Friday, 10 January 2014

Khobragade indictment- painful reading for Indians

Mid rank, Indian diplomats are normally only allowed to take one domestic servant per trip. The Government pays the air fare and provides an allowance to pay the servant. It is in the diplomat's interest to keep the servant happy otherwise the servant has the right to return to India leaving the diplomat to fend for herself.
Many servants will feel lonely, they may find the climate not to their liking, they may miss their own families. Thus the diplomat needs to ensure that the servant has a good social life and is treated as a member of the family- e.g. being taken along for sight-seeing trips and Community events. Also their Religious needs must be catered for.
Did Devyani keep her maid happy? It appears not because the maid left her. Now the maid was entitled to return to India at Govt. expense if she felt mistreated or if her mental health had suffered in the new country or by reason of family emergency and so on. It was the duty of the Consul General to ensure that her grievances were addressed and that she was sent back safely.
What about if the maid simply absconded? Then the Consulate had a duty to inform the U.S authorities and also to take such steps commensurate with their duty of care- i.e. establish that she was not ill, under duress or at risk of exploitation.
Did anything of this sort happen?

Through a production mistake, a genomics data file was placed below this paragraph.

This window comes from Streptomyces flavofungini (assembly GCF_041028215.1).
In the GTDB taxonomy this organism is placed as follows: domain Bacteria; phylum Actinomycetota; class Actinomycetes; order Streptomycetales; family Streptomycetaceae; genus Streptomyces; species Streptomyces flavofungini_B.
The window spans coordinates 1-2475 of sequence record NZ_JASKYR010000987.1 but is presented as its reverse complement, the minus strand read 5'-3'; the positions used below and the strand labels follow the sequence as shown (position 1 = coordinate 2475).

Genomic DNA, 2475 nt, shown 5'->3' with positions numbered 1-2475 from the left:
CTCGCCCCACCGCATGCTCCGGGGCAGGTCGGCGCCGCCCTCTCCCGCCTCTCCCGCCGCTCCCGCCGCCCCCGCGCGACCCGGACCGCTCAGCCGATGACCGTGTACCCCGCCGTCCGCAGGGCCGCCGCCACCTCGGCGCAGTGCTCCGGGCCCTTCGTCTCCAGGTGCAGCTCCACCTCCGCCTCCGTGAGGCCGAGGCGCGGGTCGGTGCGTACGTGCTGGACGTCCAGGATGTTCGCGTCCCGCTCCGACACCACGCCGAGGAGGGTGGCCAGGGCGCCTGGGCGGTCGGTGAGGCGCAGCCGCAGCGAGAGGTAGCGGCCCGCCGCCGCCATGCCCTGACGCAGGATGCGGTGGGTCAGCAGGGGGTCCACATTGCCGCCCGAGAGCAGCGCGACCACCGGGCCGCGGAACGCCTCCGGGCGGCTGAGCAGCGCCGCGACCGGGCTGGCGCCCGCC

According to the the U.S indictment of Devyani Khobragade-

Devyani's f.i.r accuses Sangita Richards and her husband of various crimes of cheating and conspiring to obtain and retain an official Indian passport for a malafide purpose.
It is poorly written-

This is quite extraordinary. Why is the husband of the maid being accused of cheating and conspiracy and other such crimes? Which ordinary diplomat would proceed in such a high handed way? If Devyani herself, and not her superior officials at the Consulate or the M.E.A, initiated this plot she must be sacked and tried in an Indian Court. If not, she must be questioned as to who ordered her to put her name to the above.
We might suspect that her father acted officiously and she reluctantly backed him up. This would fit the mind-set of the retired I.A.S officer. However, the fact that Devyani made this f.i.r speaks for itself.

I don't know if it is true that Sangeeta Richards demanded to be sent back on her own passport. But it is quite probable as it improved her bargaining position. Devyani had no right to deny this request. Now, the Consul General could have spoken to the maid-servant and promised to redress her grievances. He could have said- 'okay, tell you what, we will pay you for helping out at Consulate parties. We will include you in more sightseeing excursions. We will get you vocational training. We will organize a creche so you and others like you have more time off. One thing, as a matter of urgency, we will ensure you can attend Religious services to your liking.
'One thing we will never do is to say you can't return to India even though you are finding it difficult to cope here. You are a citizen of India same as us. We may appeal to your patriotism to stick it out but we can't deny your right to go home.'